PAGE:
It is not easy to tell your story to a stranger; particularly to a congressional staffer that may be younger than you are, but these people did. I was particularly touched by a woman from North Carolina who there on behalf of her daughter, recently out of the military. With tears streaming down her face, she explained to the young women on a senator's staff, that family did not only include the husband and wife, it included grandmothers and grandfathers. In fact, there was another mother/daughter pair from Florida. I was honored to meet both of these mothers and hope that they will become grandmothers soon.

There were men there. Some came with their wives, but one man was there alone. He felt he had to support his wife in this way. It was validating for our lawmakers to see that this disease affects men just as much as it does women.

And the women. I cannot say enough about the spunk, the intelligence, the determination and the bravery shown by the women that were all over the Senate and House office buildings. There were a lot of tears, but there was a lot of laughter as well (one of the Georgia girls was sure that the young men staffers were hired not only for their intelligence but for their "cuteness, y'all").

For those that could not be there this year, know that this summer is the summer of health care. We want to make sure that infertility is part of the discussion. Please stay tuned to learn what you can do to help. Our infertility community needs EVERY SINGLE ONE OF US to speak up and we need that to happen this summer. If you have children, remember those that are still trying and be a part of this. If you are still trying, take the time to read and respond.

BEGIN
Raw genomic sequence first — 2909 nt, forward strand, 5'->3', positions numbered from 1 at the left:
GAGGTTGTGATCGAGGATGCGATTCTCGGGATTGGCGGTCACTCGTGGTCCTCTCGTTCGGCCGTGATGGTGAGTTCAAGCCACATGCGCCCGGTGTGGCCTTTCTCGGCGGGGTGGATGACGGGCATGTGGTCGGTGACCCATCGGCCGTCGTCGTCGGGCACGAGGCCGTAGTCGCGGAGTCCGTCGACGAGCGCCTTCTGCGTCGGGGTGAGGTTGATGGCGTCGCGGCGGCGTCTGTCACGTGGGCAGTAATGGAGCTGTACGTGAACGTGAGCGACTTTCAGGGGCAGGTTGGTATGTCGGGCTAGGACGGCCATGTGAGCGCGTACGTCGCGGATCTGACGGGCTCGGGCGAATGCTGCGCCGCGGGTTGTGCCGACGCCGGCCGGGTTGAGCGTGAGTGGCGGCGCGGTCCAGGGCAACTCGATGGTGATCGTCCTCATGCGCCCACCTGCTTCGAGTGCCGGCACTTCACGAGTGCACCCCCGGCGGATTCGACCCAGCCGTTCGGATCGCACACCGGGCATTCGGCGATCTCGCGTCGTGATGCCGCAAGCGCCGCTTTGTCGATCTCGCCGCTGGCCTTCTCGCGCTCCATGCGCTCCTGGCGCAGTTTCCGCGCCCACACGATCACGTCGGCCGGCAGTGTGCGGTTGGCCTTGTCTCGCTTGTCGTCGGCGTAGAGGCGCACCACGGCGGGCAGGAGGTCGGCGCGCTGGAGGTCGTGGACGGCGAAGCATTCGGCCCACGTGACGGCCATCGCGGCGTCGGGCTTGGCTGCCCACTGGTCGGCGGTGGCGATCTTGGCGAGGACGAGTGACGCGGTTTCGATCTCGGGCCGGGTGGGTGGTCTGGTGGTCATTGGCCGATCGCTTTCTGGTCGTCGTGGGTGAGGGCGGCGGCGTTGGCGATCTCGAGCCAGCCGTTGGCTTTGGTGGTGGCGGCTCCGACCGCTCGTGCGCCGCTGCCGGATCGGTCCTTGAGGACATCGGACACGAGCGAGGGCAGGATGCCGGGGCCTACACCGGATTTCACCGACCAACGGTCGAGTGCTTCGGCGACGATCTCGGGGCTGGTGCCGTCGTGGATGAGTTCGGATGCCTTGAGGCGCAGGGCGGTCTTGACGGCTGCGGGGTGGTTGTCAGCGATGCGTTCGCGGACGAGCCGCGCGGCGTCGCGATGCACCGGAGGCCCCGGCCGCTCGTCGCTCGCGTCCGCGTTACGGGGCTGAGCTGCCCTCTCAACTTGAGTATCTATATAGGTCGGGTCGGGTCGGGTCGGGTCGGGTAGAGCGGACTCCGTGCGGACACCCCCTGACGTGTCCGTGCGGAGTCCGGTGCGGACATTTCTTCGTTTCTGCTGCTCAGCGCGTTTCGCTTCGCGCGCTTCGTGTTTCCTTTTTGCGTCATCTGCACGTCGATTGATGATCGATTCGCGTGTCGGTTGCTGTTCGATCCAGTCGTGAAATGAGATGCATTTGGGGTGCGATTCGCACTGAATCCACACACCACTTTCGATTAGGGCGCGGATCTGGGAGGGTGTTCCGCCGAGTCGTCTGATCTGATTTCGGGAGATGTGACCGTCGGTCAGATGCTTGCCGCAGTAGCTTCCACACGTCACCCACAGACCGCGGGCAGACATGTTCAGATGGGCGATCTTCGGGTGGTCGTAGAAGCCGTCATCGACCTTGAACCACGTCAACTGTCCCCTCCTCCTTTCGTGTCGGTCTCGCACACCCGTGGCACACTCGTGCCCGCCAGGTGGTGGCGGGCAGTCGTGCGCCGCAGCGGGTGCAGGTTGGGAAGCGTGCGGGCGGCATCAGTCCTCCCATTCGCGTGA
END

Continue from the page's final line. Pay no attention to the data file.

Above all, applaud our advocates. And please, step up to join them.

As I always say, one voice can make a difference but together, wow, our voices are a collective roar.
One that simply cannot, and will not, be ignored.


RENEE WHITLEY is the co-chair for the National Advocacy Committee for RESOLVE: the National Infertility Association. She has been involved in infertility advocacy since that first bill many years ago. She lives in Atlanta, GA and works in public relations when volunteer advocacy allows!

She and her husband are the parents of a child conceived through ART. She remains good friends with her RE, Dr. Joe Massey.

It's all about healthcare coverage. Time to stand up and be heard!

Comments (1)

Thank you, Renee, for speaking out. Thank you for your efforts to change perceptions. Thank you for your work on Advocacy Day. Like you, I believe infertility is shrouded in misunderstanding.

Here's to all who devote time and effort to this complex issue. I look forward to the day when our speaking up and out sparks a sea change in attitude and action.

Silent Sorority

Add new comment

Plain text

  • No HTML tags allowed.
  • Web page addresses and e-mail addresses turn into links automatically.
  • Lines and paragraphs break automatically.
  • Allowed HTML tags: <a> <em> <strong> <cite> <blockquote> <code> <ul> <ol> <li> <dl> <dt> <dd>
By submitting this form, you accept the Mollom privacy policy.